Blog Stats are pretty interesting, all in all (well, only if you don’t have anything else going on in your life). I don’t mean the number of hits — I’ve never been able to figure out quite what they really refer to (I feel the same way about those silly preview cards that we always hand out at screenings, but that’s a whole separate blog post). But as a general trend, or for loose interpretation, they can be interesting.
I was surfing around the Sitemaster stats for Hollyn-wood, and found some cool “facts.” For one thing, about half as many of you are using Firefox (29.3%) as are using Internet Explorer (51.5%). Safari is down around 18.2%. That means a sizable percentage of you, more than half, are still on IE.
Combine that with the second chart — 68% of my readers are on PC platforms, and 31% are on Mac — and it’s clear that a large group of Mac users are not using Safari at all, but are on Firefox, since the total number of Mac users (31%) is almost double the Safari percentage (18.2%). Compare that to the PC/IE combination — 68% are PC People, and 51.5% are on IE. That means that, of my readers, brand loyalty is much lower on the Mac than on the PC.
There are those who would say, quite properly, that the Mac users might be more tech savvy on this forum, and therefore willing to try something that doesn’t come right on the box. In fact, there may be something to this, because my other statistic, is that the largest number of people come to this site searching on terms like “cell phones” or “pink cell phones” or “small phones” and get my post about a survey which showed that more and more people were giving up their land lines in favor of cell phones, and what that implied for distribution of content. The post, entitled, “Why It Would Be Good to Own Stock In Mobile Content Companies” continually gets the most hits on my site and, I presume, are responsible for the number of people who click onto the site and immediately click away (average reaction time — 1.6 seconds).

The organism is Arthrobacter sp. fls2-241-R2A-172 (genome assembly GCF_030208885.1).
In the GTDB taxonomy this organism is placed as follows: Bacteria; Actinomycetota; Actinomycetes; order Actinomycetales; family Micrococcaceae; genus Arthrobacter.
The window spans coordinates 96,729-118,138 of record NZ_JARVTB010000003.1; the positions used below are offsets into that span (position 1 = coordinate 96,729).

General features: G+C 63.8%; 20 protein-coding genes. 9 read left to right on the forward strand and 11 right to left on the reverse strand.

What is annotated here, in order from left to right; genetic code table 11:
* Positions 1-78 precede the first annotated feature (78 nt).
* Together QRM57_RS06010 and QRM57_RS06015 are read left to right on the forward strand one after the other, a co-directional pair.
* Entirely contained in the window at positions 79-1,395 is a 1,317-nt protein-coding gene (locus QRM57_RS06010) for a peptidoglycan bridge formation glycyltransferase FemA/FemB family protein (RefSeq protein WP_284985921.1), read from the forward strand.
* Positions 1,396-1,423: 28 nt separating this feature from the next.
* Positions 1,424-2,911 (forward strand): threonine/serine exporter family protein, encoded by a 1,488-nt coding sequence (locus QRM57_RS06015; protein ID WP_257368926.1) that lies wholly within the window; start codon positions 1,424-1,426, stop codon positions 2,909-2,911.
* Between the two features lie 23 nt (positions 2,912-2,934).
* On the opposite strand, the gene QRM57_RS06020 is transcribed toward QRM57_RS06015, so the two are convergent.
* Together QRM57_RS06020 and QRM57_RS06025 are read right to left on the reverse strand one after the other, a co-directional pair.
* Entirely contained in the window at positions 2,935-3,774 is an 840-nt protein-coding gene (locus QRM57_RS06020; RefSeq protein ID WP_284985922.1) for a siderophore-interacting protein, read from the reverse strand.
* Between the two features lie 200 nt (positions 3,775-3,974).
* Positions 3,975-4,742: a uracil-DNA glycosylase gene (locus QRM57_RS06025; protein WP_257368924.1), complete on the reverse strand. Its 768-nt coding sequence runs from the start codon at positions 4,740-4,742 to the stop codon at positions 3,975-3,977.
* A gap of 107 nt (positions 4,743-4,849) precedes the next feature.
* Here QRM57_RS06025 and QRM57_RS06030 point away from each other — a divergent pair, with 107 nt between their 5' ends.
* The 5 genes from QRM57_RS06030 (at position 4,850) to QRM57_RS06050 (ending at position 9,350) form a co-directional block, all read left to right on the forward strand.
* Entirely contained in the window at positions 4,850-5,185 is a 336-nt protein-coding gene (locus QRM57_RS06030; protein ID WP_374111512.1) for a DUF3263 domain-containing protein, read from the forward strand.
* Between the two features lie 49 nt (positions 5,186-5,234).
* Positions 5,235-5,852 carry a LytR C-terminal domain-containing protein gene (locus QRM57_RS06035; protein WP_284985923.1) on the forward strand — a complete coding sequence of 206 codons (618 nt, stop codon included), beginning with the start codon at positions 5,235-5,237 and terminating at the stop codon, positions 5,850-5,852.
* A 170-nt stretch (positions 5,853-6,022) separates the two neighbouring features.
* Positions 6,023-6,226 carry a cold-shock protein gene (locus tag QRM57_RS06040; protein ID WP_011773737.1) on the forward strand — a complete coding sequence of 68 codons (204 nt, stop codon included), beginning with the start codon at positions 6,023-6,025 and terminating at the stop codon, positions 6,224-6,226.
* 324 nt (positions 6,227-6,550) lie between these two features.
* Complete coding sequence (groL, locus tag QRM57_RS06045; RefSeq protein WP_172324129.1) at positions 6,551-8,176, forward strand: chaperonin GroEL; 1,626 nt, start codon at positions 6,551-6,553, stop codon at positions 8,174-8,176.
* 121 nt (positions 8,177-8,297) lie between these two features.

Still, I am intrigued by the Safari numbers. Personally, I almost never use Safari. I find Firefox more reliable at reading websites. Combine that with this news item from CNet about a contest in which the Macbook Air was hacked faster than a Windows or Ubuntu machine thanks to a security hole in Safari. Nope, I’ll stay away from Safari.
And so do a large number of Mac users, at least on my site.